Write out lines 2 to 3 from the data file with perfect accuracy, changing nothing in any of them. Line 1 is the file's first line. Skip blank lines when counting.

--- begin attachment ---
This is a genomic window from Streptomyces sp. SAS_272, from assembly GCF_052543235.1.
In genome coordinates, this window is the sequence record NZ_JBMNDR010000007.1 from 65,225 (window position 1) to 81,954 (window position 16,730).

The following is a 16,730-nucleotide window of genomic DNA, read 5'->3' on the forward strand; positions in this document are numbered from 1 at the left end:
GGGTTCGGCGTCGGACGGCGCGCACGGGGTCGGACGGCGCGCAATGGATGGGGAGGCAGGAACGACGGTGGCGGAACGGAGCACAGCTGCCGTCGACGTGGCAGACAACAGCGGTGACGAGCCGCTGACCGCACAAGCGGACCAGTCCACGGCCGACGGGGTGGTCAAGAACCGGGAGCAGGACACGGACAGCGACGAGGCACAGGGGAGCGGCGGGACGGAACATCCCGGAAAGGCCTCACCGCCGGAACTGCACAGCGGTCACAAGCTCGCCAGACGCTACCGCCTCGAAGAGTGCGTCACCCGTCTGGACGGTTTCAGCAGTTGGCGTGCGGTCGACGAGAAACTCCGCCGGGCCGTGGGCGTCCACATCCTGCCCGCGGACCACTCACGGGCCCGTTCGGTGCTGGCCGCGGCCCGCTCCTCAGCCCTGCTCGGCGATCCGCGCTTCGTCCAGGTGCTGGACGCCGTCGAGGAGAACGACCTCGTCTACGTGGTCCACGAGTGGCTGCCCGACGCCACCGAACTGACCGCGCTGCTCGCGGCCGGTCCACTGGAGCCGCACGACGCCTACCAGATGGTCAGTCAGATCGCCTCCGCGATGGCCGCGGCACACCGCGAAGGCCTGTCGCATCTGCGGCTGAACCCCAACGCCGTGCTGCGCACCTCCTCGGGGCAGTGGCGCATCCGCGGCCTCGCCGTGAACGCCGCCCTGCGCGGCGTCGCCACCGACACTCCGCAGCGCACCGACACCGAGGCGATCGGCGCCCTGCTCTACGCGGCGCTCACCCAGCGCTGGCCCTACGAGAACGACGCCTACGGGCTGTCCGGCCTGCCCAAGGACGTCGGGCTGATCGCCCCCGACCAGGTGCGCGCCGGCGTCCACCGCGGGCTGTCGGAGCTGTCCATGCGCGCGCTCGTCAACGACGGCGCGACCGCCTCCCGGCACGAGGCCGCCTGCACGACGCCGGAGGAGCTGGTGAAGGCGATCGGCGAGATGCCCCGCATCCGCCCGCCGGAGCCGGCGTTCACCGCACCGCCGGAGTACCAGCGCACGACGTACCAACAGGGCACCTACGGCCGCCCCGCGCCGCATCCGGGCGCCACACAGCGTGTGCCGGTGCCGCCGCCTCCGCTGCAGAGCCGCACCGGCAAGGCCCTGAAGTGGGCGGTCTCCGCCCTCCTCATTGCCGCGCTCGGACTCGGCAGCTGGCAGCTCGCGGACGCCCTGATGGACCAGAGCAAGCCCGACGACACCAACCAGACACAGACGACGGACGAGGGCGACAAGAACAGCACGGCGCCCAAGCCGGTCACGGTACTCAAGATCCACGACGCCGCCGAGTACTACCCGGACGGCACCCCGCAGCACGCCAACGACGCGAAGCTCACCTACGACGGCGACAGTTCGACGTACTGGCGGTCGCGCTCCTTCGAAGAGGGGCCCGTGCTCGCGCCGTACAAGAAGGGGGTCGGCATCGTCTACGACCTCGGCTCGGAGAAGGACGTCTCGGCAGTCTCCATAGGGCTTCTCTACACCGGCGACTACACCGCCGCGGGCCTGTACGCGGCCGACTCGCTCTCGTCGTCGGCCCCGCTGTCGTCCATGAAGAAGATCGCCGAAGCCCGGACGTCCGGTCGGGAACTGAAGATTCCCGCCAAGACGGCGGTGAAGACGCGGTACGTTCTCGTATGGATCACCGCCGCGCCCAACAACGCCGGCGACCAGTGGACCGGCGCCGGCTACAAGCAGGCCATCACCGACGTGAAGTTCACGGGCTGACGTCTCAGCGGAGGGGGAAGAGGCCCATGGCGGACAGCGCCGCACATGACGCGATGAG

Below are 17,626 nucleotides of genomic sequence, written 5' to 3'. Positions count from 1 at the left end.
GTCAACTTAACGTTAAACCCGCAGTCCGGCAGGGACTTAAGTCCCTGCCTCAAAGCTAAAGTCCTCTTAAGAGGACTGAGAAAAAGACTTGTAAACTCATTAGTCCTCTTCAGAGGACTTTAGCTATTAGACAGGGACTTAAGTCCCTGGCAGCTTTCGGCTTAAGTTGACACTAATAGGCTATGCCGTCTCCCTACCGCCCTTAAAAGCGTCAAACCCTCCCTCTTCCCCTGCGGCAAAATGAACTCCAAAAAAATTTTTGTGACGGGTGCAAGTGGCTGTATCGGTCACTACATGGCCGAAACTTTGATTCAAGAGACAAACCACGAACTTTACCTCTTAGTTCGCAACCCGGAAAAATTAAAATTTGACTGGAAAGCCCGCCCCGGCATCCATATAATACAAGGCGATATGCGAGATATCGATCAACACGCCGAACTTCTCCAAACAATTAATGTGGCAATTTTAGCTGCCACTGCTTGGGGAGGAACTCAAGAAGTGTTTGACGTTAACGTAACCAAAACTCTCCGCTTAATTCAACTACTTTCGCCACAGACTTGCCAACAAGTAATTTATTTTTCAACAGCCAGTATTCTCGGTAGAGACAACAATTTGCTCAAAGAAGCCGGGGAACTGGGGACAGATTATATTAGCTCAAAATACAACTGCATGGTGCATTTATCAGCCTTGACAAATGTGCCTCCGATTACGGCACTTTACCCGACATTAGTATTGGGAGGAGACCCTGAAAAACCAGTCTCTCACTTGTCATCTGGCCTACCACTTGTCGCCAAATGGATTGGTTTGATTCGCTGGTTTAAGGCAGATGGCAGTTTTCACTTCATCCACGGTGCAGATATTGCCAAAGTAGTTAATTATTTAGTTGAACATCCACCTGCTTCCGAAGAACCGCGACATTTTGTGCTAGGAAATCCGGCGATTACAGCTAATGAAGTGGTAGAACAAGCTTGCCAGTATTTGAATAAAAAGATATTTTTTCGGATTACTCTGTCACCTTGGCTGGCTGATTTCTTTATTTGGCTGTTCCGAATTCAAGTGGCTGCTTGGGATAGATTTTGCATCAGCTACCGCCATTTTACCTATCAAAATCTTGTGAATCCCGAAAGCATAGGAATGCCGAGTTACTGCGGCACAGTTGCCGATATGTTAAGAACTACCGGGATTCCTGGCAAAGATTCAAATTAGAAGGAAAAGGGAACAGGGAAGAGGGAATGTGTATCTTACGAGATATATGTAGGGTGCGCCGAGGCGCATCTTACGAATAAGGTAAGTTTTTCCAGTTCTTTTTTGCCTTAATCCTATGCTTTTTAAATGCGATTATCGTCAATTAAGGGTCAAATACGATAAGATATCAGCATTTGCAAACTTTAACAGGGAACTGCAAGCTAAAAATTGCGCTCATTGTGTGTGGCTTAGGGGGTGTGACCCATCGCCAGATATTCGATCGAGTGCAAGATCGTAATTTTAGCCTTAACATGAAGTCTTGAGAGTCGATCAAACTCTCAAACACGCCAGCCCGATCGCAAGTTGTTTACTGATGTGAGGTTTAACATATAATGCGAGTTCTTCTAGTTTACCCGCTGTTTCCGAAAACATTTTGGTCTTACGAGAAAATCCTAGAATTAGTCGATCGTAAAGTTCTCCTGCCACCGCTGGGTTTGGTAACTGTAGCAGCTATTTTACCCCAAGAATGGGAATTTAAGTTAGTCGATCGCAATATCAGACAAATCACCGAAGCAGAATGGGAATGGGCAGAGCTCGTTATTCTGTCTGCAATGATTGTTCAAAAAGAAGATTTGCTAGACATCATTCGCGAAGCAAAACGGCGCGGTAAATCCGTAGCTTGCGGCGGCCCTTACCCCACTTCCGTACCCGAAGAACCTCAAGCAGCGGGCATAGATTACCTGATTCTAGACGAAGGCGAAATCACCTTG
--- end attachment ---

In genome coordinates, this window is the sequence record NZ_JBMNDR010000007.1 from 65,225 (window position 1) to 81,954 (window position 16,730).

The following is a 16,730-nucleotide window of genomic DNA, read 5'->3' on the forward strand; positions in this document are numbered from 1 at the left end: